Top Stories

March 09, 2020

Corporate reputation/Digital Ethics

Facebook sued by Australian information watchdog over Cambridge Analytica-linked data breach

Australia’s information commissioner is suing tech giant Facebook over allegedly breaching the privacy of over 300,000 Australians caught up in the previous British political consulting firm Cambridge Analytica scandal. In a case lodged in the federal court on Monday, the Australian information commissioner, Angelene Falk, has alleged Facebook committed serious and repeated interferences with privacy in contravention of Australian privacy law. This follows on from the much-publicised scandal in which data collected by Facebook was passed onto an app by Cambridge Analytica for political profiling, which was not what it was collected for. Data included people’s names, dates of birth, email addresses, city location, friends list, page likes and Facebook messages for those who had granted the app access to the messages. According to the court documents, Cambridge Analytica provided written confirmation in January 2016 that all users’ personal information obtained through the app had been deleted, but the company did not take any independent steps to ensure the data had been deleted or destroyed. (The Guardian)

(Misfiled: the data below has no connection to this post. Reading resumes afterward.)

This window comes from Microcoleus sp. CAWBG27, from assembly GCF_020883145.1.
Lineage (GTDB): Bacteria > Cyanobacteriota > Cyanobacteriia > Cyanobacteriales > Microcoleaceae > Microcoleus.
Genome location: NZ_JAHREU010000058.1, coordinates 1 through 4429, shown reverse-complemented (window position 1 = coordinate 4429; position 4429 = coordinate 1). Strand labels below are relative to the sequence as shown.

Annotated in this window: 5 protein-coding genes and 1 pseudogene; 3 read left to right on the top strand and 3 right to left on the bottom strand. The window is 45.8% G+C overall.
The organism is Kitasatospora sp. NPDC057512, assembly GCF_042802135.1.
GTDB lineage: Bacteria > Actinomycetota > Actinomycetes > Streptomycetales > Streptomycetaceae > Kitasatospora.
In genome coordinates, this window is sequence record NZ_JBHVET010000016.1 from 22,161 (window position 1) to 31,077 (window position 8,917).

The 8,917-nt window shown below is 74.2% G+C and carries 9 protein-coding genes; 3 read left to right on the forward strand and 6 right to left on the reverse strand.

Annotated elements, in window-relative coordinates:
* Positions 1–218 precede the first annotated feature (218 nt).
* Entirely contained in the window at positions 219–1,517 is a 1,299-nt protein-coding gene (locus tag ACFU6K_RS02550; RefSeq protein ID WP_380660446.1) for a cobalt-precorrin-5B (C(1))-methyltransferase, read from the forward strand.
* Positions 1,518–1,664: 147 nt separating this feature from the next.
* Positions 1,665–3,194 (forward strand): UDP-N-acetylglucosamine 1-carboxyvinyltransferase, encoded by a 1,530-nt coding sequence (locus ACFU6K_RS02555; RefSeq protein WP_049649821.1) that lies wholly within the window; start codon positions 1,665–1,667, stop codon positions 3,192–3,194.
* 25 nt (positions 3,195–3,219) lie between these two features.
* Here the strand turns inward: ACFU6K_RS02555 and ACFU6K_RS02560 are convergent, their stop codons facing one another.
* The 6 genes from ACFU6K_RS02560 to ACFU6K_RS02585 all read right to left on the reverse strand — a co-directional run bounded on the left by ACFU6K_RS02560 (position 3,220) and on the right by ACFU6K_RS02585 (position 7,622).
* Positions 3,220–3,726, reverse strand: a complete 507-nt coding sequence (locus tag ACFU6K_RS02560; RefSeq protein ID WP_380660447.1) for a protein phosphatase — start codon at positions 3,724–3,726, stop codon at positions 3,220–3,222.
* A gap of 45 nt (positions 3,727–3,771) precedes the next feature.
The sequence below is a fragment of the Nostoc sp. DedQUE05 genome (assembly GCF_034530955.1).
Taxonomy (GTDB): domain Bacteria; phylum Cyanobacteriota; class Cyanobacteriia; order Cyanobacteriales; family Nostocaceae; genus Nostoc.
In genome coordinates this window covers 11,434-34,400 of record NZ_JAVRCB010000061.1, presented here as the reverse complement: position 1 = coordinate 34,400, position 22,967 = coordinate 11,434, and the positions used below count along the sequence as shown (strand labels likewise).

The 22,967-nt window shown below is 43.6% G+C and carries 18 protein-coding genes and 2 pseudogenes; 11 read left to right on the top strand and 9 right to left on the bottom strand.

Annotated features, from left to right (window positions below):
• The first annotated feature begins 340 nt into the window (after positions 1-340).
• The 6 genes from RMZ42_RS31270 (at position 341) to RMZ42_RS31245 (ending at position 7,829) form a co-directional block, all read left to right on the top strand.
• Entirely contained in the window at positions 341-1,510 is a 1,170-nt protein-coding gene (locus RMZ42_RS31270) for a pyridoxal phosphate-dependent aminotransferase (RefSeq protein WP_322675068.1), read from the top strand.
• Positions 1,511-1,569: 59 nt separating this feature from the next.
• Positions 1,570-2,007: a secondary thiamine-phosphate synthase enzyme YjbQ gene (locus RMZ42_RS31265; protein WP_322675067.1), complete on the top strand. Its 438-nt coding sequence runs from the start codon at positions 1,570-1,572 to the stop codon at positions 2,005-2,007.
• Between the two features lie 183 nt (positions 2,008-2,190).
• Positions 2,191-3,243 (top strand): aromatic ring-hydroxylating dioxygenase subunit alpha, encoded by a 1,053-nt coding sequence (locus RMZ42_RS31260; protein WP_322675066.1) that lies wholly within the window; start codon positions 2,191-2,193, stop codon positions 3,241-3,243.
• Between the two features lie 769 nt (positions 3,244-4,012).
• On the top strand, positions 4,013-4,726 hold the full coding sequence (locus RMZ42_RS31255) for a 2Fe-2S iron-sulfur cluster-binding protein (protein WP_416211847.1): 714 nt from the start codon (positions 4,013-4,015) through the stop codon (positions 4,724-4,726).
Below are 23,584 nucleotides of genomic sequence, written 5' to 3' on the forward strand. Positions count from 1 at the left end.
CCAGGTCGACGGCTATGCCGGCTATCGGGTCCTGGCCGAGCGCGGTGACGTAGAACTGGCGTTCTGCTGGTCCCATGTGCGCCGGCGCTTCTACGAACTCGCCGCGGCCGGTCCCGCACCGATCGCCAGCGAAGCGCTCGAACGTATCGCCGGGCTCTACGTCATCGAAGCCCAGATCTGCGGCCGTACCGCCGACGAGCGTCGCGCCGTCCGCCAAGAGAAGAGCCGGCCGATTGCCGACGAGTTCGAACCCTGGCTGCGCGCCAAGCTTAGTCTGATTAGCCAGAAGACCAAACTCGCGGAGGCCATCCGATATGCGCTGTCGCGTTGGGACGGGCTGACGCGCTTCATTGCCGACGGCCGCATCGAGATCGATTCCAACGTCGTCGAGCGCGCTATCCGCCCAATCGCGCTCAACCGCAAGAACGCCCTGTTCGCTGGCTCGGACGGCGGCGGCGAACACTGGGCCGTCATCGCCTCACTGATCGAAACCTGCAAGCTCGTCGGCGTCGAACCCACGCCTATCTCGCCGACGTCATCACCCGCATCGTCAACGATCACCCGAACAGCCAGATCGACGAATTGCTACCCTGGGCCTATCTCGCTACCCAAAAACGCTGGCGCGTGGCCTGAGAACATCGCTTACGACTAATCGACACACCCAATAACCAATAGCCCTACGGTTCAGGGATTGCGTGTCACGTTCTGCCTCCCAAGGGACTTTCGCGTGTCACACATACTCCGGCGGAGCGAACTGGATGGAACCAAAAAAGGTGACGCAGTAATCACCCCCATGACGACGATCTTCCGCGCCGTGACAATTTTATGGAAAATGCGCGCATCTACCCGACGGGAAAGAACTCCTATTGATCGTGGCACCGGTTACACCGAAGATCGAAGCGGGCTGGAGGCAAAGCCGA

Diversity/ Campaigns

International Women’s Day risks becoming ‘corporate Mother’s Day’, feminists say

Campaigners have called on companies to do more than use the International Women’s Day as a promotional opportunity. Leading feminists such as Vivienne Hayes, chief executive of the Women’s Resource Centre, have said that International Women’s Day is in danger of having companies jump on the bandwagon to whitewash their brands rather than promote women’s equality. With International Women’s Day products on offer from red roses to T-shirts emblazoned with slogans such as “Woman Up”, equal rights campaigners have called on companies to take action and donate to grassroots causes on International Women’s Day. In recent years McDonald’s was accused of “McFeminism”, when it turned the company’s golden arches upside down to form the letter W. There is a way for brands and companies to get involved in International Women’s Day, according to Liv Little, founder of gal-dem, a magazine created by women of colour. But they must show long-term, genuine commitment to be part of positive change. Feminism is for life, not just for International Women’s Day, she said. (The Guardian)

Sustainable Investment

Cadent Gas launches UK’s first ‘transition bond’ to spur decarbonisation